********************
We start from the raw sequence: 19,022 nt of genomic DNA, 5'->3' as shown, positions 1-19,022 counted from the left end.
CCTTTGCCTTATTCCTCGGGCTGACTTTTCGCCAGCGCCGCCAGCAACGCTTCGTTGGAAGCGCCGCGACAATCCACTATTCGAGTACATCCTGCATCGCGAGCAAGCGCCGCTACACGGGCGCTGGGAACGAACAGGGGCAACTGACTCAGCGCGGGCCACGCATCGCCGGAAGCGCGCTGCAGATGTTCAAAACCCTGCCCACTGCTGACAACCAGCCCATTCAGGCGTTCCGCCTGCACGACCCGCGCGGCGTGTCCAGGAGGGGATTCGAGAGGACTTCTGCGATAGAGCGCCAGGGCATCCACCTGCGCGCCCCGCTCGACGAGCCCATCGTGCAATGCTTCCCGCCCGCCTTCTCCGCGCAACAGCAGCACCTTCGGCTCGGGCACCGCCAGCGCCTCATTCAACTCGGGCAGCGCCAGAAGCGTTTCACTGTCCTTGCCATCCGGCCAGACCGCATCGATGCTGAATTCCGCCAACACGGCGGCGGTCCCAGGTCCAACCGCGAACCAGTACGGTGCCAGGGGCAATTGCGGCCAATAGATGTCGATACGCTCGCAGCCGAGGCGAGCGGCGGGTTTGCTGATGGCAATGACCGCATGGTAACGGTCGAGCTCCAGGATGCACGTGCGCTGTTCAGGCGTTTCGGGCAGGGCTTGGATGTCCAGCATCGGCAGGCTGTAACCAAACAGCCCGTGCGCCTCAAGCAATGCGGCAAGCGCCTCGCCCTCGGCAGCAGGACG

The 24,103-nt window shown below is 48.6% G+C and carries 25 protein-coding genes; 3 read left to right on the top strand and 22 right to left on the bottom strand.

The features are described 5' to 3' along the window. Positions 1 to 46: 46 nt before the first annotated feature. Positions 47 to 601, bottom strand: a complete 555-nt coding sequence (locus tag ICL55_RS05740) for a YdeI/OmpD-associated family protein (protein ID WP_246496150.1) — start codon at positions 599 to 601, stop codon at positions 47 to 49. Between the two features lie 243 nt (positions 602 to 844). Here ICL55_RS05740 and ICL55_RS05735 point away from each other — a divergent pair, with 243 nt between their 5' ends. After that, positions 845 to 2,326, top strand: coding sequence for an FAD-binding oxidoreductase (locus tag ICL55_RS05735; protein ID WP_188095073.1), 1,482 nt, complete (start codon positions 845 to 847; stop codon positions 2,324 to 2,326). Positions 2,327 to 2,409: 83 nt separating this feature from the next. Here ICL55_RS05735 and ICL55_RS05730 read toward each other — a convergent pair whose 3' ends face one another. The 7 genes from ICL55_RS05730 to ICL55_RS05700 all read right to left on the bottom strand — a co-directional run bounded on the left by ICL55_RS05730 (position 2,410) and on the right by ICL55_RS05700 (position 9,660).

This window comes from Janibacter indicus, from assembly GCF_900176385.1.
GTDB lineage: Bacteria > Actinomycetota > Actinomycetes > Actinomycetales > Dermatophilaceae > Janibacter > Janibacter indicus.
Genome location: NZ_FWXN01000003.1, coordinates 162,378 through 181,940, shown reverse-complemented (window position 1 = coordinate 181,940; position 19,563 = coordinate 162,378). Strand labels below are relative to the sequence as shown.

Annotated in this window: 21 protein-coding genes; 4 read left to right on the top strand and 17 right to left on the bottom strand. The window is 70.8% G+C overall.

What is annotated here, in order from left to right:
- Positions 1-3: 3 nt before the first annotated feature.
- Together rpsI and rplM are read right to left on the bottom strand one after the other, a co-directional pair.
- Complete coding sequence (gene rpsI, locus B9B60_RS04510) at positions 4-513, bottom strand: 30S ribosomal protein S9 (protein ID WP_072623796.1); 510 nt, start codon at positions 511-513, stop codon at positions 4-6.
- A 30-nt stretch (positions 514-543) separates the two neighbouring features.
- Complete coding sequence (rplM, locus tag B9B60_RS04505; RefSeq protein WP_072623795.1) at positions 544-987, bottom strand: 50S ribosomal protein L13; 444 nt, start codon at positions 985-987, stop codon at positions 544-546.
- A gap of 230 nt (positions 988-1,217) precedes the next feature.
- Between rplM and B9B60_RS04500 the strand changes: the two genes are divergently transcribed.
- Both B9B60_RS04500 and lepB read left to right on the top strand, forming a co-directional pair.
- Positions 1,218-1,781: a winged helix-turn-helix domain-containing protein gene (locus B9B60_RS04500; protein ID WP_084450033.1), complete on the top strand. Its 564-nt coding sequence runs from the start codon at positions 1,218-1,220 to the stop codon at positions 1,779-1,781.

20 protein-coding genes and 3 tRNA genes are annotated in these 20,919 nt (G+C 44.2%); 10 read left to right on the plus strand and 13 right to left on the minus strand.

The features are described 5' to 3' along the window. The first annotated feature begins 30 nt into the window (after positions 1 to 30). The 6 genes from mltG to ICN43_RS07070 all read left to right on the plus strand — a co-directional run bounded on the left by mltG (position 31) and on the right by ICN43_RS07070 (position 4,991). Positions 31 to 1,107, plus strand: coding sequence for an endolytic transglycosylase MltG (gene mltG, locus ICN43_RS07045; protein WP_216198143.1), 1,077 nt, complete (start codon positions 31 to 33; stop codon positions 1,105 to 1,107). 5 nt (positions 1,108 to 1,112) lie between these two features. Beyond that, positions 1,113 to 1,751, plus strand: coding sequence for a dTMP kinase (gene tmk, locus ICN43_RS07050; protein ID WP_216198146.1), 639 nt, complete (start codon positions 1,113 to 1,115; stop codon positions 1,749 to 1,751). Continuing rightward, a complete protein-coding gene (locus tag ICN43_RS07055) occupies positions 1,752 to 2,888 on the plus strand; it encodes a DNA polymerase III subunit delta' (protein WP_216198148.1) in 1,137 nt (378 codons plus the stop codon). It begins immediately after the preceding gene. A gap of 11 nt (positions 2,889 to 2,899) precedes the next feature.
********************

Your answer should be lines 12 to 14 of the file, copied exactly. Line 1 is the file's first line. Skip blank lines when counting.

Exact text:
- Complete coding sequence (gene rpsI, locus B9B60_RS04510) at positions 4-513, bottom strand: 30S ribosomal protein S9 (protein ID WP_072623796.1); 510 nt, start codon at positions 511-513, stop codon at positions 4-6.
- A 30-nt stretch (positions 514-543) separates the two neighbouring features.
- Complete coding sequence (rplM, locus tag B9B60_RS04505; RefSeq protein WP_072623795.1) at positions 544-987, bottom strand: 50S ribosomal protein L13; 444 nt, start codon at positions 985-987, stop codon at positions 544-546.